Siberian cranes skip India

Siberian cranes skip India

Siberian cranes don’t flock to India during their annual winter migration anymore. Why? It’s because they are extinct. Mrityunjay Bose sheds some light on the reasons behind their disappearance.

 The majestic Siberian cranes will never come to India again – it’s almost confirmed now. These birds have not been sighted in Bharatpur National Park of Rajasthan since 2001 and it is very unlikely that they will ever come back to this part of the globe again. It has been 15 years since this bird was last sighted in this part of India.

It’s sad to note that the Indian flock of Siberian cranes is now extinct. The situation looked hopeful a few years ago but ever since the Central population went extinct, the situation seems dire. This plight is in spite of the fact that Keoladeo National Park (formerly known as Bharatpur Bird Sanctuary) is a World Heritage Site, a Ramsar Wetland Site and identified as an Important Bird Area (IBA) by Birdlife International.

No wings to fly

According to the International Crane Foundation, this critically endangered species is now found only in two populations, the Eastern (Siberia to China) and the Western. All but a few existing birds belong to the eastern population, which breed in north-eastern Siberia and spend their winter along the middle Yangtze River in China. The western population winters at a single site along the south coast of the Caspian Sea in Iran and breeds just south of the Ob River east of Ural Mountains in Russia.

A central population of Siberian Cranes that once nested in western Siberia and flocked to India during winters, is no more. The last documented sighting of Siberian Cranes in India during the winter months of 2002. There is a high probability that this population has been recently extirpated.

“The crane population that used to breed in the Ob marshes of Siberia and come to India is sadly extinct. Unless we revive that population and teach them the route of migration to India, it is very difficult to get them back,” says Dr. Asad Rahmani, director, Bombay Natural History Society (BNHS).

But why have these winged beauties stopped visiting us? Is it because of the water crisis in Keoladeo? “It has nothing to do with water shortage in Keoladeo because the decline of the Siberian cranes started much before the artifical water shortage in the park,” explains Asad.

So what is the problem? The answer lies in the migratory route of the birds. The route falls over countries like Russia, Kazakhstan, Uzbekistan, Afghanistan, Pakistan. The birds halt for a short amount of time in the Abi-I-Istada Lake in Afghanistan. “They are hunted in large numbers in this lake. Hence, the numbers reduce every year,” explains Asad.

Even the 2013 International Union for Conservation of Nature (IUCN) Red List of Birds has listed Siberian cranes as a critically endangered species. The traditional migratory and wintering habitats of this species are under constant pressure from the demands of the growing human population. These include: agricultural development, wetland drainage, oil exploration, hunting, and water development projects. The western population is primarily threatened by hunting whereas the eastern population is at risk from loss of wetland habitat, the ICF states.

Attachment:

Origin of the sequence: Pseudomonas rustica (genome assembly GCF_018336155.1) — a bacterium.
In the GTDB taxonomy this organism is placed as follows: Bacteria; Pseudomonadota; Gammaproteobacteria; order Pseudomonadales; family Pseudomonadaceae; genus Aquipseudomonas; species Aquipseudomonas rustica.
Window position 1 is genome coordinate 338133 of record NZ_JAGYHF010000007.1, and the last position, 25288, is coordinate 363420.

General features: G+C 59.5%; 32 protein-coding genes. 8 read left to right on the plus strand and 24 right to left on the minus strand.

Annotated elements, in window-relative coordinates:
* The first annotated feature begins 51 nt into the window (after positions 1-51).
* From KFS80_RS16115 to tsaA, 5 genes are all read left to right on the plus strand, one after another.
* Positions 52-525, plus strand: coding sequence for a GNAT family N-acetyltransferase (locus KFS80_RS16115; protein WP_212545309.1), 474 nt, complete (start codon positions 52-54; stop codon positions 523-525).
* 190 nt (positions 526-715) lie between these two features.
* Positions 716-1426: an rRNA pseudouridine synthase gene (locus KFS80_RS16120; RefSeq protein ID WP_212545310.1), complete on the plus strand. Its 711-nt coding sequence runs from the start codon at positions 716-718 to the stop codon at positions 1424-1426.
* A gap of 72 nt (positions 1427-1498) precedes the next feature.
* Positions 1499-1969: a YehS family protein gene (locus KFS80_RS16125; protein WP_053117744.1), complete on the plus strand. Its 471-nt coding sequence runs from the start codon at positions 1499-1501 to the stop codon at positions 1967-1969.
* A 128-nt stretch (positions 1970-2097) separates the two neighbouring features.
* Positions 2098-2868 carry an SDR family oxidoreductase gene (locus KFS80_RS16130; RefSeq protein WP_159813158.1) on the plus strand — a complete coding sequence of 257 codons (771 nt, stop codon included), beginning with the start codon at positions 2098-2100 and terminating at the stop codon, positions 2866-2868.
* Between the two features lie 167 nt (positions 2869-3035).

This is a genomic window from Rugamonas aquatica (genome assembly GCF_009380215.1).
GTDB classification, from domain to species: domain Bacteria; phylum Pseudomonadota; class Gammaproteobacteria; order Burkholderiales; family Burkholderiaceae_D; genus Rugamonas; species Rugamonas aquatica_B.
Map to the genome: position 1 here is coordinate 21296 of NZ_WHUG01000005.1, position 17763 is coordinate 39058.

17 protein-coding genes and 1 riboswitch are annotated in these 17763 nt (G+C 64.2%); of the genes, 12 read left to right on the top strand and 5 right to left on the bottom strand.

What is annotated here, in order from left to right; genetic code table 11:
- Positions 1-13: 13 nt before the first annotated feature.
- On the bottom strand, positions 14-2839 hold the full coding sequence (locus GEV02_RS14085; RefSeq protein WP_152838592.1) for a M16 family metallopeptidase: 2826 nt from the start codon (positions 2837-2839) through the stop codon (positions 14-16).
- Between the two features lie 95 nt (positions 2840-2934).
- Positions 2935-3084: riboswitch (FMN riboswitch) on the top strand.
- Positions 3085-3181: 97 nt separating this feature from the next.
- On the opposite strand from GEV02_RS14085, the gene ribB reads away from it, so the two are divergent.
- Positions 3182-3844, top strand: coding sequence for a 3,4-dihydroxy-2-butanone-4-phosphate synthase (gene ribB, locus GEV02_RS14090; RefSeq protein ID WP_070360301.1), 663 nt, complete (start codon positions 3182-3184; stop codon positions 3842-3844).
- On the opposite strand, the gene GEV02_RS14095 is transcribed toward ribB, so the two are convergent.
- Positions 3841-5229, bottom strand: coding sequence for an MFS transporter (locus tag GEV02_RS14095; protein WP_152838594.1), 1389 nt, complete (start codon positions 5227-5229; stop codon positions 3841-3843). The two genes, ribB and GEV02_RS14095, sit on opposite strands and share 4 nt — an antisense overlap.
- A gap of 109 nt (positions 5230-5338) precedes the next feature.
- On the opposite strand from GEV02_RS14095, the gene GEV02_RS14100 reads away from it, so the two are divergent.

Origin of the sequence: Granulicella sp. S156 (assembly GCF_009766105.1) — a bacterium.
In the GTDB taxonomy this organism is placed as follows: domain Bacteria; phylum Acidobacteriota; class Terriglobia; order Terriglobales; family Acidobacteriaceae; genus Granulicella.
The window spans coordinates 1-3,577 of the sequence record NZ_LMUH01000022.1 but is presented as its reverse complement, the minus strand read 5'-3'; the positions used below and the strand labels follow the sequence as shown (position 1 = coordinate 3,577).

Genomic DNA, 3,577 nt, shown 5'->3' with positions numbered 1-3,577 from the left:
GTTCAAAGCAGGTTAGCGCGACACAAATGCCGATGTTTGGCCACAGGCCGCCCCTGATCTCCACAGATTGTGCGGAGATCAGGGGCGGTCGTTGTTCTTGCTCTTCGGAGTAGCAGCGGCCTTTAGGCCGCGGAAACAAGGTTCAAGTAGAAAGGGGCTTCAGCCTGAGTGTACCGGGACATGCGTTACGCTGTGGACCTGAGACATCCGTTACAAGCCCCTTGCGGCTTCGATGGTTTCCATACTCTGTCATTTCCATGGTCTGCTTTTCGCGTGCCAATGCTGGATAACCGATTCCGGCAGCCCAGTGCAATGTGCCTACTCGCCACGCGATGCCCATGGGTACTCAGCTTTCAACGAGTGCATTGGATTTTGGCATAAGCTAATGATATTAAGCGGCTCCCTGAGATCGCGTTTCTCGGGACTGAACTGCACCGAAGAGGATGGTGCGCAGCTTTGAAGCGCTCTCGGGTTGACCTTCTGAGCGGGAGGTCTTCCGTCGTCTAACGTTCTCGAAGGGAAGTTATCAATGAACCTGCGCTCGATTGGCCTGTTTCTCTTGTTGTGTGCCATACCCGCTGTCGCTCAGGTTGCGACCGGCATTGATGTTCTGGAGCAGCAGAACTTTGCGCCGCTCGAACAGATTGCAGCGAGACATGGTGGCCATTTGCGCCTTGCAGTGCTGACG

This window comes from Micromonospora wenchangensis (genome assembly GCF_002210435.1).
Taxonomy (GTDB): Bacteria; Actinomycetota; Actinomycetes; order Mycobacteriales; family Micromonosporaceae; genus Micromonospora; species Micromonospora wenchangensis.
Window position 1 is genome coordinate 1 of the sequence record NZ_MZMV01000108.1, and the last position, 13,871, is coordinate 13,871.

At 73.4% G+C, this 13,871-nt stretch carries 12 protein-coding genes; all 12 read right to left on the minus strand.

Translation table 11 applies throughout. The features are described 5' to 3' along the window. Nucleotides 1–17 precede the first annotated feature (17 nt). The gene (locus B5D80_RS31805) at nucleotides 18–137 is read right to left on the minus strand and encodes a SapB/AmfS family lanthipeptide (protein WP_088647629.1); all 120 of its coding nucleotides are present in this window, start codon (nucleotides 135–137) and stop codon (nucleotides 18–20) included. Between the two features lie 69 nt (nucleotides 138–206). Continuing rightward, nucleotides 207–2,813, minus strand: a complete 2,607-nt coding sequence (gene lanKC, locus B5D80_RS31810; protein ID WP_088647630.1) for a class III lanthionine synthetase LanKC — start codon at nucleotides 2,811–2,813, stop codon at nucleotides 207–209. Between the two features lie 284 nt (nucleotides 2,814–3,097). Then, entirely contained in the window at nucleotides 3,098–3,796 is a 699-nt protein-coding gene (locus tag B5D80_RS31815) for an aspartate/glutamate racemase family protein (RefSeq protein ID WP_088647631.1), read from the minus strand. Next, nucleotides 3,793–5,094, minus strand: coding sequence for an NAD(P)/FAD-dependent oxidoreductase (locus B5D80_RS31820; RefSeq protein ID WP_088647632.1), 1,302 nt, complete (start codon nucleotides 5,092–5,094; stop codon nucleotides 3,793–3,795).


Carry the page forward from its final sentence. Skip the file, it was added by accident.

Dr. Parvish Pandya, associate professor in zoology, Bhavan’s College, recalls his experiences at the Bharatpur Bird Sanctuary. “When I went to the Sanctuary in 1981, I managed to get 18 Siberian cranes in one frame. But looking at the present conditions, I don’t think revival of these pretty birds is possible at all.

Multi-country efforts

Mohammed Dilawar, founder of Nashik-based Nature Forever Society is of the opinion that the war-ridden migratory path of the birds is the main reason behind the decrease in numbers. “This combined with their natural habitat destruction reduced the numbers to a great extent. The revival of this species will need efforts from all the countries. The most important thing to do right now is to secure the migratory path and fund conservatory research. But in current scenarios, this seems bleak,” says Mohammed.

Asad sheds some light on the revival prospects, “It is possible to get semi-wild crane population to Keoladeo. But it demands the government’s attention and dedicated efforts. But sadly, the government is concentrating only on tigers. They think saving tigers will mean saving the ecology. For instance, tigers were exterminated in Sariska and Panna, but they were reintroduced in both the parks. For other species, that will is lacking. In the next 10 years, we will be witness to extinction of many other species in
India, as we are focusing only on glamorous mega-vertebrates like tiger, elephant and rhino. We need to look conserving the entire biodiversity.”

Proving him true are the decreasing numbers of other endangered birds like  the great Indian bustards (less than 150) and Bengal floricans (less than 500). “These sad figures portray the lackadaisical attitude of the government towards a complete conservation scheme. Wetlands are being increasingly encroached upon, grasslands are
disappearing, mudflats are being levelled – the list is endless,” concludes Asad.

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